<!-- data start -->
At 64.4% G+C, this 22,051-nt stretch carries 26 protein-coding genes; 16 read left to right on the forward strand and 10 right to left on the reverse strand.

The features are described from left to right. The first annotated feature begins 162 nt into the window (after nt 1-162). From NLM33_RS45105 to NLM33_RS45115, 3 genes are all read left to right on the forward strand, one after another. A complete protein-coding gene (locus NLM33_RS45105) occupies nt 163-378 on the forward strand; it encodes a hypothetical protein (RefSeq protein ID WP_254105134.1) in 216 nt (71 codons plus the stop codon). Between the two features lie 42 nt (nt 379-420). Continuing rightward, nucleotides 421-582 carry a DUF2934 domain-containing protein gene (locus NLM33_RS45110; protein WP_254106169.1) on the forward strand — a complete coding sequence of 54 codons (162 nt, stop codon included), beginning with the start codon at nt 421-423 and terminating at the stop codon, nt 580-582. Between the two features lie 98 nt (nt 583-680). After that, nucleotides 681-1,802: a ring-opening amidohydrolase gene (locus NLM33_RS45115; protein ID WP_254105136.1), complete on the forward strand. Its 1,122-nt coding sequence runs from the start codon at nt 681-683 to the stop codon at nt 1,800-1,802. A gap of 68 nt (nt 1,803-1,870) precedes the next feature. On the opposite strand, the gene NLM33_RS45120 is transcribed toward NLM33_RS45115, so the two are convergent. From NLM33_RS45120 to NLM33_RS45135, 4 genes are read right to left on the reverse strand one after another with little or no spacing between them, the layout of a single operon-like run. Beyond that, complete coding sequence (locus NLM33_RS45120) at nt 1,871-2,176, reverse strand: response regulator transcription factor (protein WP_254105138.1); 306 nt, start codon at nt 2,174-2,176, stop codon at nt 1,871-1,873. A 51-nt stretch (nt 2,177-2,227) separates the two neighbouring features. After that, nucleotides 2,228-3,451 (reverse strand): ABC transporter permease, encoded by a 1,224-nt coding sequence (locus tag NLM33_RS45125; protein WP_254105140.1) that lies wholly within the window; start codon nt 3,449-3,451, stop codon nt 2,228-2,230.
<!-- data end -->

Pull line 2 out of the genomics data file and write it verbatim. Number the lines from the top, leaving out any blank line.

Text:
The features are described from left to right. The first annotated feature begins 162 nt into the window (after nt 1-162). From NLM33_RS45105 to NLM33_RS45115, 3 genes are all read left to right on the forward strand, one after another. A complete protein-coding gene (locus NLM33_RS45105) occupies nt 163-378 on the forward strand; it encodes a hypothetical protein (RefSeq protein ID WP_254105134.1) in 216 nt (71 codons plus the stop codon). Between the two features lie 42 nt (nt 379-420). Continuing rightward, nucleotides 421-582 carry a DUF2934 domain-containing protein gene (locus NLM33_RS45110; protein WP_254106169.1) on the forward strand — a complete coding sequence of 54 codons (162 nt, stop codon included), beginning with the start codon at nt 421-423 and terminating at the stop codon, nt 580-582. Between the two features lie 98 nt (nt 583-680). After that, nucleotides 681-1,802: a ring-opening amidohydrolase gene (locus NLM33_RS45115; protein ID WP_254105136.1), complete on the forward strand. Its 1,122-nt coding sequence runs from the start codon at nt 681-683 to the stop codon at nt 1,800-1,802. A gap of 68 nt (nt 1,803-1,870) precedes the next feature. On the opposite strand, the gene NLM33_RS45120 is transcribed toward NLM33_RS45115, so the two are convergent. From NLM33_RS45120 to NLM33_RS45135, 4 genes are read right to left on the reverse strand one after another with little or no spacing between them, the layout of a single operon-like run. Beyond that, complete coding sequence (locus NLM33_RS45120) at nt 1,871-2,176, reverse strand: response regulator transcription factor (protein WP_254105138.1); 306 nt, start codon at nt 2,174-2,176, stop codon at nt 1,871-1,873. A 51-nt stretch (nt 2,177-2,227) separates the two neighbouring features. After that, nucleotides 2,228-3,451 (reverse strand): ABC transporter permease, encoded by a 1,224-nt coding sequence (locus tag NLM33_RS45125; protein WP_254105140.1) that lies wholly within the window; start codon nt 3,449-3,451, stop codon nt 2,228-2,230.